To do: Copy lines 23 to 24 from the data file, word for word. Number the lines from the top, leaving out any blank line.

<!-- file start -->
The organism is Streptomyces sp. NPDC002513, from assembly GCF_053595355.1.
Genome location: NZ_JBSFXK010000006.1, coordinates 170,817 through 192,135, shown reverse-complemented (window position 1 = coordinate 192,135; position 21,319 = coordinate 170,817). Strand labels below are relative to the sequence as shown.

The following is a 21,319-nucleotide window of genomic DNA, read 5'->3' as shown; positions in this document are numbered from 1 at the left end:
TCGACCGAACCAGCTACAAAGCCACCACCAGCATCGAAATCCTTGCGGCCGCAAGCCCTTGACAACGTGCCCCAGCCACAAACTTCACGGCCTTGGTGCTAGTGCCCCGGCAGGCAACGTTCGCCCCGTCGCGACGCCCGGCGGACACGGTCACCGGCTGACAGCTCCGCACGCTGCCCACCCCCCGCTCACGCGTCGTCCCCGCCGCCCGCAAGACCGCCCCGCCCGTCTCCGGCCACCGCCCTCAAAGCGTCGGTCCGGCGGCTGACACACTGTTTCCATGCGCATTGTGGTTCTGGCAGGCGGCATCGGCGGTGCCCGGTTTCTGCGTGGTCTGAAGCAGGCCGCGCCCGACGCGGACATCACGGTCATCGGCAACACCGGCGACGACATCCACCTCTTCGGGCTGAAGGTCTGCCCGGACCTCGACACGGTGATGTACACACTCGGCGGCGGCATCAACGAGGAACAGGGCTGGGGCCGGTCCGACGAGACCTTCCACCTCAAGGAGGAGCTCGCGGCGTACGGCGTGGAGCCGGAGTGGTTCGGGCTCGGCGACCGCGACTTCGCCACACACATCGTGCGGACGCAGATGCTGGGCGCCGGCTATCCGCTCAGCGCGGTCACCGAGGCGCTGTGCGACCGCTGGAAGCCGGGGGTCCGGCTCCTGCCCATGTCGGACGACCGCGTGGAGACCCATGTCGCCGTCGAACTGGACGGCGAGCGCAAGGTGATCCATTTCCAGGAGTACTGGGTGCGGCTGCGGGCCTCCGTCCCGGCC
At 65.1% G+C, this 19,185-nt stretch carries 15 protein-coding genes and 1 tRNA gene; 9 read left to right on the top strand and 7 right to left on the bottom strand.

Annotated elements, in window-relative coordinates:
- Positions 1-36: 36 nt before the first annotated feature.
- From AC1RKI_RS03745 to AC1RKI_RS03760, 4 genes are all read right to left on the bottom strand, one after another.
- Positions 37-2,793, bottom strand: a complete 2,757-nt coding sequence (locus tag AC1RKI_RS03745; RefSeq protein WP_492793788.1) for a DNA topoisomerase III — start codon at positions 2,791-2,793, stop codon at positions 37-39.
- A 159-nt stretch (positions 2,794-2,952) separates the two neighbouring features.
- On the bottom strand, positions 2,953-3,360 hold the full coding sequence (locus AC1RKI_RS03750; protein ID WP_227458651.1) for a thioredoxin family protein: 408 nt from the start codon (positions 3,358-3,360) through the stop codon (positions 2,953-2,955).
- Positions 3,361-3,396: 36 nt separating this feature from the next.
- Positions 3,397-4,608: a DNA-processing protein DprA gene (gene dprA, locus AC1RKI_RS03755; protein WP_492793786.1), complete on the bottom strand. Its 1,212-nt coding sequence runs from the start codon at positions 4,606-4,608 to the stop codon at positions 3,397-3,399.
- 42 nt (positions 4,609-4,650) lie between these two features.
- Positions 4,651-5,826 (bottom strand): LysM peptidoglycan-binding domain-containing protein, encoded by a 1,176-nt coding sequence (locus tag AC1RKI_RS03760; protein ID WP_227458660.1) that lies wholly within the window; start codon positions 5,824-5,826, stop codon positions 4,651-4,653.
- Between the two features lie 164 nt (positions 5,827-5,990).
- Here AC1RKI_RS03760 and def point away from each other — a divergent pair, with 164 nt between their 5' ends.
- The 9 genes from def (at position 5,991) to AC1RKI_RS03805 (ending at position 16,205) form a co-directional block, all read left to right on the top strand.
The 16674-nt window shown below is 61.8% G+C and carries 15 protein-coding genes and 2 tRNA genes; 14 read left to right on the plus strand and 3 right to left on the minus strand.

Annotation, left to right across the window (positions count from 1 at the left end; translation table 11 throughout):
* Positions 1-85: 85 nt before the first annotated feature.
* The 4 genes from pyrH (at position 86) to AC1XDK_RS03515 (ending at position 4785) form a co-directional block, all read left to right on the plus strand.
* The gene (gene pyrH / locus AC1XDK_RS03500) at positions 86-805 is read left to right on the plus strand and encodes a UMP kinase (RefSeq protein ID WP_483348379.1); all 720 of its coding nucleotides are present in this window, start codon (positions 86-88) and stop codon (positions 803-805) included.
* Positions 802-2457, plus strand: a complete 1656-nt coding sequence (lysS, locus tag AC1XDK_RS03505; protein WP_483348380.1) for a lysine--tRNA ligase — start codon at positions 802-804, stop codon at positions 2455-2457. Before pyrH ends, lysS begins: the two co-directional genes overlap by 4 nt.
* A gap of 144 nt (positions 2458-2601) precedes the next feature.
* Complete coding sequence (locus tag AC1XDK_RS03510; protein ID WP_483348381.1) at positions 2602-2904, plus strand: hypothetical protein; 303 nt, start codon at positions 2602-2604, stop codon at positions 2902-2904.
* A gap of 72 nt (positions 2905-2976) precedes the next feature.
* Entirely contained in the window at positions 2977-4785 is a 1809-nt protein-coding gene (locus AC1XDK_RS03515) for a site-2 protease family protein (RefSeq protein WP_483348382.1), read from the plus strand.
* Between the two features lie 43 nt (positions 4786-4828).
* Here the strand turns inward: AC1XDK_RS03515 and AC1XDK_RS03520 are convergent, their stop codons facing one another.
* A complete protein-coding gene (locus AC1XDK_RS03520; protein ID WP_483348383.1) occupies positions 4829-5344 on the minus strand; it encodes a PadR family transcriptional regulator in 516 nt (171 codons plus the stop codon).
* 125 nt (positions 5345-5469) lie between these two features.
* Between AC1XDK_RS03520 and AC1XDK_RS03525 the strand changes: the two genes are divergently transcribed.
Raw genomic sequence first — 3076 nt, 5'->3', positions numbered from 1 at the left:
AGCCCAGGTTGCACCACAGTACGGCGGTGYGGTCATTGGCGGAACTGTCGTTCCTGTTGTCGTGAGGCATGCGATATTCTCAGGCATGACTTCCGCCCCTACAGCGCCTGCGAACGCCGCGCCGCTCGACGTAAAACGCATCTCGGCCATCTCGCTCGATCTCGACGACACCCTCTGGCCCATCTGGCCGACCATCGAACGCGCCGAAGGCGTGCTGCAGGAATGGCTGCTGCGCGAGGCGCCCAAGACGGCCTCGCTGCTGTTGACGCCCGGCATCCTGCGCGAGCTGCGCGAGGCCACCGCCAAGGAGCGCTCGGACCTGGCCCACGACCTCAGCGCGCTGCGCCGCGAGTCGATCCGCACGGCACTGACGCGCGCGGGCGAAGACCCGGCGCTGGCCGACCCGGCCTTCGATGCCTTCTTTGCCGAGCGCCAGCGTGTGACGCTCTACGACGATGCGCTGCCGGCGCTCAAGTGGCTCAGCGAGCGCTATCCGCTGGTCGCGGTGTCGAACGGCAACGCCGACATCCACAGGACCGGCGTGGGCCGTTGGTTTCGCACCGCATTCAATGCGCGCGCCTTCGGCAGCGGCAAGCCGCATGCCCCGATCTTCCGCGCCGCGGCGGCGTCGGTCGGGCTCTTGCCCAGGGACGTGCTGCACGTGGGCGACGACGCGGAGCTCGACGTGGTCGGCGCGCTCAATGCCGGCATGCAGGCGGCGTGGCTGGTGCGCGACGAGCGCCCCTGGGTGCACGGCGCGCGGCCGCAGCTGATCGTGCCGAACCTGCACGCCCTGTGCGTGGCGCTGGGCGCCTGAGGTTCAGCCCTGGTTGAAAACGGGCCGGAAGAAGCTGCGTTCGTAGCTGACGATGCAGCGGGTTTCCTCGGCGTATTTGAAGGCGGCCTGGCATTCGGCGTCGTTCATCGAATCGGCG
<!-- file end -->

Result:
* The gene (gene pyrH / locus AC1XDK_RS03500) at positions 86-805 is read left to right on the plus strand and encodes a UMP kinase (RefSeq protein ID WP_483348379.1); all 720 of its coding nucleotides are present in this window, start codon (positions 86-88) and stop codon (positions 803-805) included.
* Positions 802-2457, plus strand: a complete 1656-nt coding sequence (lysS, locus tag AC1XDK_RS03505; protein WP_483348380.1) for a lysine--tRNA ligase — start codon at positions 802-804, stop codon at positions 2455-2457. Before pyrH ends, lysS begins: the two co-directional genes overlap by 4 nt.